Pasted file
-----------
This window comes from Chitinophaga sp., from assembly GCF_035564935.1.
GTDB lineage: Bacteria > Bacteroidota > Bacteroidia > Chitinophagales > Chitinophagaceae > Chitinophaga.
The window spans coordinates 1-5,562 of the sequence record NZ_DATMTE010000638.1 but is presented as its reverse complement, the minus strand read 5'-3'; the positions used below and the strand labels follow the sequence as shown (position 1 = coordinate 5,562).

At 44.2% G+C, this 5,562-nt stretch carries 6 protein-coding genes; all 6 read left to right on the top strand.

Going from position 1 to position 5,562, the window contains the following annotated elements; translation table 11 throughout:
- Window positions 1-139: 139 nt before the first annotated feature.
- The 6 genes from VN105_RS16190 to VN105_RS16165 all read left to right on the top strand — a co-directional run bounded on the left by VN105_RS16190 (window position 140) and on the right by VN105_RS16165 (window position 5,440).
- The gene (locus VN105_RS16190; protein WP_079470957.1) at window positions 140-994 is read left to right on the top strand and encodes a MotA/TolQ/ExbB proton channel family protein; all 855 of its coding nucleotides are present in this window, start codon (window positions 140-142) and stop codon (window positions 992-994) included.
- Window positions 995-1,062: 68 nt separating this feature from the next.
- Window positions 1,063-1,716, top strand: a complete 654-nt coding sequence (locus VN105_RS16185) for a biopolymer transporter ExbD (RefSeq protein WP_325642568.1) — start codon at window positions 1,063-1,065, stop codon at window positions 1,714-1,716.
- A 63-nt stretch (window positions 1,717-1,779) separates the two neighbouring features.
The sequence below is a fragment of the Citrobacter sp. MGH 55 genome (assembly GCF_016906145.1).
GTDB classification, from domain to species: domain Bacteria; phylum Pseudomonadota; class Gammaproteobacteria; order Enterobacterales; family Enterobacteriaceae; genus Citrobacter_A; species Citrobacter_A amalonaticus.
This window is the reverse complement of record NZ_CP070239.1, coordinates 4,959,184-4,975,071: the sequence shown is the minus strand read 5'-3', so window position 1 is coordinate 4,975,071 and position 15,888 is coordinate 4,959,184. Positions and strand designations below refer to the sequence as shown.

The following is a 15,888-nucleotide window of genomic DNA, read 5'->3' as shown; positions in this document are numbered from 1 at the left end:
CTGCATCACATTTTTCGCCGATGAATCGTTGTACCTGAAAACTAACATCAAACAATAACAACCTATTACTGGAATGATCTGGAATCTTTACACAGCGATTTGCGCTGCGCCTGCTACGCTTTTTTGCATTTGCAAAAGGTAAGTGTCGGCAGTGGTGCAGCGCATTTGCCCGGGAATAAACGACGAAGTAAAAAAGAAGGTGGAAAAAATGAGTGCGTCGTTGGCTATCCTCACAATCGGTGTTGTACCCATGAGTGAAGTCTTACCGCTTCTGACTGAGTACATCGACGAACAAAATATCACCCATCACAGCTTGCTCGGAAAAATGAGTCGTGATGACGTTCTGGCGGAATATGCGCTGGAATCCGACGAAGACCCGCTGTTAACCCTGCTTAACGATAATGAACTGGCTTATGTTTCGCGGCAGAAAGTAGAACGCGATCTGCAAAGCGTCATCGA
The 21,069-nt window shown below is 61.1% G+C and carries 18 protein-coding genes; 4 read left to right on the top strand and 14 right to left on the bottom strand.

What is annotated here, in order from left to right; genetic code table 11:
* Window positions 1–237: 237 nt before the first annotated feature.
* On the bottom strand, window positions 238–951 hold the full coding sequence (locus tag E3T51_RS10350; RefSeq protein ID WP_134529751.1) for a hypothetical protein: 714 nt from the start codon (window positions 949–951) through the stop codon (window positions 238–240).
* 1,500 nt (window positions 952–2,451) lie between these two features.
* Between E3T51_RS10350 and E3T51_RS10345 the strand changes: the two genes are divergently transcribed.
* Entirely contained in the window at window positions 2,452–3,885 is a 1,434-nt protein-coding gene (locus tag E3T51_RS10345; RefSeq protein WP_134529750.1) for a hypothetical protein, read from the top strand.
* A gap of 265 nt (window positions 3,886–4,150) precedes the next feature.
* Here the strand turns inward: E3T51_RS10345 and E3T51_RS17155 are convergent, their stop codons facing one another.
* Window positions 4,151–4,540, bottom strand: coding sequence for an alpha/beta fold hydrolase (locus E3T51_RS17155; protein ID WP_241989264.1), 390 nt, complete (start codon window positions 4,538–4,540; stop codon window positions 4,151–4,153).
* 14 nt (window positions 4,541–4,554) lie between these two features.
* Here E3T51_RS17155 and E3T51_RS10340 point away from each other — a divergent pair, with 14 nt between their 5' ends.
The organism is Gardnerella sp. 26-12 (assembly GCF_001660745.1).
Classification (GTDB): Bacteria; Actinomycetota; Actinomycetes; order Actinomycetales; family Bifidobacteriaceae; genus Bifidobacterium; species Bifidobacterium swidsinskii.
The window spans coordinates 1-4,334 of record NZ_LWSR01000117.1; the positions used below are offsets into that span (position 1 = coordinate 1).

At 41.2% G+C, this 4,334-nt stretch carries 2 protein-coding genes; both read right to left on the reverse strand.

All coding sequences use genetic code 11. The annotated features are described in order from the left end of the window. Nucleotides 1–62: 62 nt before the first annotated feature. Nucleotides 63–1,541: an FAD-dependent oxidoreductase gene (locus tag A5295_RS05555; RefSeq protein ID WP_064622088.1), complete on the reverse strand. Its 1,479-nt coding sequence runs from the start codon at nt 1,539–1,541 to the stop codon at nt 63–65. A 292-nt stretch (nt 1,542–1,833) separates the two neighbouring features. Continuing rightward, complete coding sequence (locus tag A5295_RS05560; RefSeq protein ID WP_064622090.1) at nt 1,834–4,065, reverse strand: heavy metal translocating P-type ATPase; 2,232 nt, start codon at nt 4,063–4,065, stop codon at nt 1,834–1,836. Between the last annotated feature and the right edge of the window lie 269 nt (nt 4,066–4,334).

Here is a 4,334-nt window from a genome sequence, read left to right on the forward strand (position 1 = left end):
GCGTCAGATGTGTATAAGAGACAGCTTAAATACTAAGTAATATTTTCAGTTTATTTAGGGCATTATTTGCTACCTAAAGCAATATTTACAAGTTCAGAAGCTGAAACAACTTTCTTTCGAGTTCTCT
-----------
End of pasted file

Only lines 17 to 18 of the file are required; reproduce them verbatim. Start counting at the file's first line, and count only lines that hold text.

The 21,069-nt window shown below is 61.1% G+C and carries 18 protein-coding genes; 4 read left to right on the top strand and 14 right to left on the bottom strand.

What is annotated here, in order from left to right; genetic code table 11: